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Inside Olympia – Opioid Crisis; WA’s Economy and Revenues

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On the final episode before our July/August hiatus, host Austin Jenkins discusses the opioid/fentanyl crisis with Dr. Charissa Fotinos, State Medicaid Director/Health Care Authority Behavioral Health Medical Director. Plus, the state of the state economy, the impacts of inflation, the possibility of a recession, and the latest state revenue forecast, with WA Chief Economist Steve Lerch.

Drug overdoses are now the number one cause of death in Washington for people 45 and under. In 2021, more than 2,000 Washingtonians died of a drug overdose. Over a recent two year period, opioid overdose deaths per capita nearly doubled in Washington.

One reason behind those stats is fentanyl. Dr. Fotinos explains the drug is very effective medically as a pain killer, for instance after surgery. It’s also incredibly potent, 50-100 times more potent than morphine. Thus it is much more likely than many other drugs to kill even a first-time user.

Dr. Fotinos goes in depth on what the state is doing to address the state’s opioid crisis, including a focus on harm reduction, and the state’s capacity to bring help to addicts.

Washington Chief Economist Steve Lerch, who directs the WA Economic and Revenue Forecast Council (ERFC), recently released the quarterly state revenue forecast, which lets legislative budget writers how much money is available to spend on state services, like schools and social services.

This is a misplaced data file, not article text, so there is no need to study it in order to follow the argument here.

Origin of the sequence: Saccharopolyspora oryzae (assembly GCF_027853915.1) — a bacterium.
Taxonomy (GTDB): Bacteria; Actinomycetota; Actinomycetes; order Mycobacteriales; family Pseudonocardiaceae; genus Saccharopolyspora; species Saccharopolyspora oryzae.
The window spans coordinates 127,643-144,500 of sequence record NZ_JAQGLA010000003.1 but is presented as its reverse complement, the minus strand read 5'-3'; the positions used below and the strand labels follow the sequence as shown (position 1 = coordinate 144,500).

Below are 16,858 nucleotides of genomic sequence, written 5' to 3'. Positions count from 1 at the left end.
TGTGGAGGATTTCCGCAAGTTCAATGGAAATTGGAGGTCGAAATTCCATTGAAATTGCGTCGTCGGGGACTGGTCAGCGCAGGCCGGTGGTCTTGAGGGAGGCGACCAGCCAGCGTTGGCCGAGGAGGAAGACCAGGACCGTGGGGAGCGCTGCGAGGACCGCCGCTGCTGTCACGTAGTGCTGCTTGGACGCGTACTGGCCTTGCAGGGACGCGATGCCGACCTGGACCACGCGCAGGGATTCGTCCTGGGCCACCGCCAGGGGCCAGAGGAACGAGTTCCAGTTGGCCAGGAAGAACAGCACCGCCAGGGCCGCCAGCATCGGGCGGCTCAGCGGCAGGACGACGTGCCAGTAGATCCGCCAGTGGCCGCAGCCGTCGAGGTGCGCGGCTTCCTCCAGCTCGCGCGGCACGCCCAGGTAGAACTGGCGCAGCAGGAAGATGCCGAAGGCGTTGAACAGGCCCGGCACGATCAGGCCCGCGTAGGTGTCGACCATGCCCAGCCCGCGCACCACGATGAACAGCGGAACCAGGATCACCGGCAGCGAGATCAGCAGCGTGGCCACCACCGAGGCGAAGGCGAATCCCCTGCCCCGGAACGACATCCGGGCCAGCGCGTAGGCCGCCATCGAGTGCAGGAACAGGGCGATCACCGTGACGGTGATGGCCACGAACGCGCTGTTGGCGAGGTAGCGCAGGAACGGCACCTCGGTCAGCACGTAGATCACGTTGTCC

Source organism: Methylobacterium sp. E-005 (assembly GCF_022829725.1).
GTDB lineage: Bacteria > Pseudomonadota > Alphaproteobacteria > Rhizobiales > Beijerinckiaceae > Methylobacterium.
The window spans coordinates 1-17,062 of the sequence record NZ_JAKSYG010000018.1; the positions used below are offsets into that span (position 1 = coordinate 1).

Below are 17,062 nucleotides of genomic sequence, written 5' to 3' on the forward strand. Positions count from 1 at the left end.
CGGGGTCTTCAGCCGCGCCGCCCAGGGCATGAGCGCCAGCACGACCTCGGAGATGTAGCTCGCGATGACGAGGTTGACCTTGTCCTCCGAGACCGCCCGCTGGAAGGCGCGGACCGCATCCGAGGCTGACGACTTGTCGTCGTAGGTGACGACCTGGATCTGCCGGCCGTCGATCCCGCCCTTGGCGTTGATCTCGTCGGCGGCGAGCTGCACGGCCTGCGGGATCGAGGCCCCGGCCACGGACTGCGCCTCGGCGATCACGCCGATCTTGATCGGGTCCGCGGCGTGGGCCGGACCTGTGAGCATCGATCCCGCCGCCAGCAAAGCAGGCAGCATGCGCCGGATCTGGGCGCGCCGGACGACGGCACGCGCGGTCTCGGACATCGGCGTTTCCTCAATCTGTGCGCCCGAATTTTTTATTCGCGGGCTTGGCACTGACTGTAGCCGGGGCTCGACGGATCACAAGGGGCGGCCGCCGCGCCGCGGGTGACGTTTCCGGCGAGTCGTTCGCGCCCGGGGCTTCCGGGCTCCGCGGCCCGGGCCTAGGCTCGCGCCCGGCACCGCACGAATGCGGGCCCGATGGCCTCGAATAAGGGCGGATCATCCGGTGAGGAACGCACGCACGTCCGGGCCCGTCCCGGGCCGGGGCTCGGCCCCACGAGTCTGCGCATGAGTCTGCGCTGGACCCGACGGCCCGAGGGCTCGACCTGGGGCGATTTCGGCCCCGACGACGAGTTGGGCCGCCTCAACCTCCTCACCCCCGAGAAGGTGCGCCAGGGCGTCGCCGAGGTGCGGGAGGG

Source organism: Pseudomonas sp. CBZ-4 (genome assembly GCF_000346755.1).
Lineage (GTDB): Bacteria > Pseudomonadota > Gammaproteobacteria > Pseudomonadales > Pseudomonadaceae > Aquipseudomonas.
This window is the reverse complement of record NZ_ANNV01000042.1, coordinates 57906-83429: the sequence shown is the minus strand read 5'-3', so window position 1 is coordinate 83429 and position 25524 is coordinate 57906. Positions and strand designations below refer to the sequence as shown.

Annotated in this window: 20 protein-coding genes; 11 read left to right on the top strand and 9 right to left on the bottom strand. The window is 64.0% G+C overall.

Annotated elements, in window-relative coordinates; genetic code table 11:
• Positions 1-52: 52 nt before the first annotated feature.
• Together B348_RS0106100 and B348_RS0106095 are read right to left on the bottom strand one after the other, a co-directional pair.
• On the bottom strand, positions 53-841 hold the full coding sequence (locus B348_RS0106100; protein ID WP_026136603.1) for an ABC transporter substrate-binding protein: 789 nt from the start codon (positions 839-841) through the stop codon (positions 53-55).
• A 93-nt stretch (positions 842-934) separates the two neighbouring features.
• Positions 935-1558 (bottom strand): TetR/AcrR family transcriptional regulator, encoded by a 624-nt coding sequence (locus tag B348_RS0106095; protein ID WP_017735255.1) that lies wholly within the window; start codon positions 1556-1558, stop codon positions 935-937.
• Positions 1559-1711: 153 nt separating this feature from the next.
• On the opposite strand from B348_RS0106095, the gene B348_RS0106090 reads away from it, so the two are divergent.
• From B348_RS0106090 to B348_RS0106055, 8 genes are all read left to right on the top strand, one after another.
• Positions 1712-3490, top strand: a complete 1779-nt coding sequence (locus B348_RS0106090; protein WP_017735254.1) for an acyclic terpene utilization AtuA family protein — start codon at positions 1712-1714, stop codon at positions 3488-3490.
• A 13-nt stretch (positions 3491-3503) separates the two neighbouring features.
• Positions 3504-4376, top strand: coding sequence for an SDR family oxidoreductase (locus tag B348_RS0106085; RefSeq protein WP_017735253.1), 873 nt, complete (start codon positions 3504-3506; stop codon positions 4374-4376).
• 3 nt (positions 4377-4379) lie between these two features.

The June revenue forecast was once again positive, with the state’s approximately $60-billion budget up by another $1.5 billion. But, there are looming concerns about a recession. The ERFC puts chances of a recession at 35%, with a 50% chance that growth will simply slow, without a recession.

The recession concern is being fueled in large part by high inflation – which, paradoxically, is also a major driver behind higher state revenue collections, since the sales tax collected by the state increases when product costs are higher.

Lerch says one thing seems certain: revenue growth at the state level will slow in the coming months. The next state revenue forecast is scheduled for mid-September.

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